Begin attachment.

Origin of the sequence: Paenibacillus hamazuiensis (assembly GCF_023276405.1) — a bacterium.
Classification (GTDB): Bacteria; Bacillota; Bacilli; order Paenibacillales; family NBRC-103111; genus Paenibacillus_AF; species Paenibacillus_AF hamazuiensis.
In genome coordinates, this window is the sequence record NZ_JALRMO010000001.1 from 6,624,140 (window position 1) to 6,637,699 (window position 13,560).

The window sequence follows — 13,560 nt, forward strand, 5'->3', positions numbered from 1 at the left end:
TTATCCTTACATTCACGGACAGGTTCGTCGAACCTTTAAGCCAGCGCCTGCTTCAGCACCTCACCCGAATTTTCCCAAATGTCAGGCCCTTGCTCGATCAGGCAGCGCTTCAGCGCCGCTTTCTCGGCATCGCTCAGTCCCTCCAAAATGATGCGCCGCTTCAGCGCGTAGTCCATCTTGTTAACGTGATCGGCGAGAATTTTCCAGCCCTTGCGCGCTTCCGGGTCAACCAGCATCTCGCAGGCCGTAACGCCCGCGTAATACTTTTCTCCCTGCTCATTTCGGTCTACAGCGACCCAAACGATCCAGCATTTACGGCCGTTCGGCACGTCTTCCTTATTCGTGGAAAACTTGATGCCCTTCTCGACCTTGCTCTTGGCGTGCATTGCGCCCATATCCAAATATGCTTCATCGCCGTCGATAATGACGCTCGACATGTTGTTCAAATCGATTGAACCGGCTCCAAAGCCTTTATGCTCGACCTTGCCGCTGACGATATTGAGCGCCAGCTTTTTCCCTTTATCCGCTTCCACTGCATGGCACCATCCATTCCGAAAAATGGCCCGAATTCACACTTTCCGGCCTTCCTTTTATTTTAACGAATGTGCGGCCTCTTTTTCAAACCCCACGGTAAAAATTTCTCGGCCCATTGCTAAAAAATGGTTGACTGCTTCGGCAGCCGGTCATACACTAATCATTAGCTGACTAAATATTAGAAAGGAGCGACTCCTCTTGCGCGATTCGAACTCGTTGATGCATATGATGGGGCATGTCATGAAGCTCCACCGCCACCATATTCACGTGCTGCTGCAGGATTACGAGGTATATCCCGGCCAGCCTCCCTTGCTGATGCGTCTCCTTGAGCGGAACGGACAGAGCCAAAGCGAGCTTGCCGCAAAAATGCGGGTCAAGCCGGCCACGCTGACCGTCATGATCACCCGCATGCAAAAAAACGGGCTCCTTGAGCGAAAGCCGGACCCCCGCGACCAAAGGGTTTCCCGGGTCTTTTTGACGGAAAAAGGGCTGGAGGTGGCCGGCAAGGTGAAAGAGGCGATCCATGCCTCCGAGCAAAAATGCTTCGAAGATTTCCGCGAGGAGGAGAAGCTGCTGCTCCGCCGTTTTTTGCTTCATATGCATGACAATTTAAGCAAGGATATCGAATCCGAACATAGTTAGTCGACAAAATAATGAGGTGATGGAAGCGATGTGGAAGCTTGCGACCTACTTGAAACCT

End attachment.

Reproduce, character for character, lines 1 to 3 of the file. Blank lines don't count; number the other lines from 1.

Origin of the sequence: Paenibacillus hamazuiensis (assembly GCF_023276405.1) — a bacterium.
Classification (GTDB): Bacteria; Bacillota; Bacilli; order Paenibacillales; family NBRC-103111; genus Paenibacillus_AF; species Paenibacillus_AF hamazuiensis.
In genome coordinates, this window is the sequence record NZ_JALRMO010000001.1 from 6,624,140 (window position 1) to 6,637,699 (window position 13,560).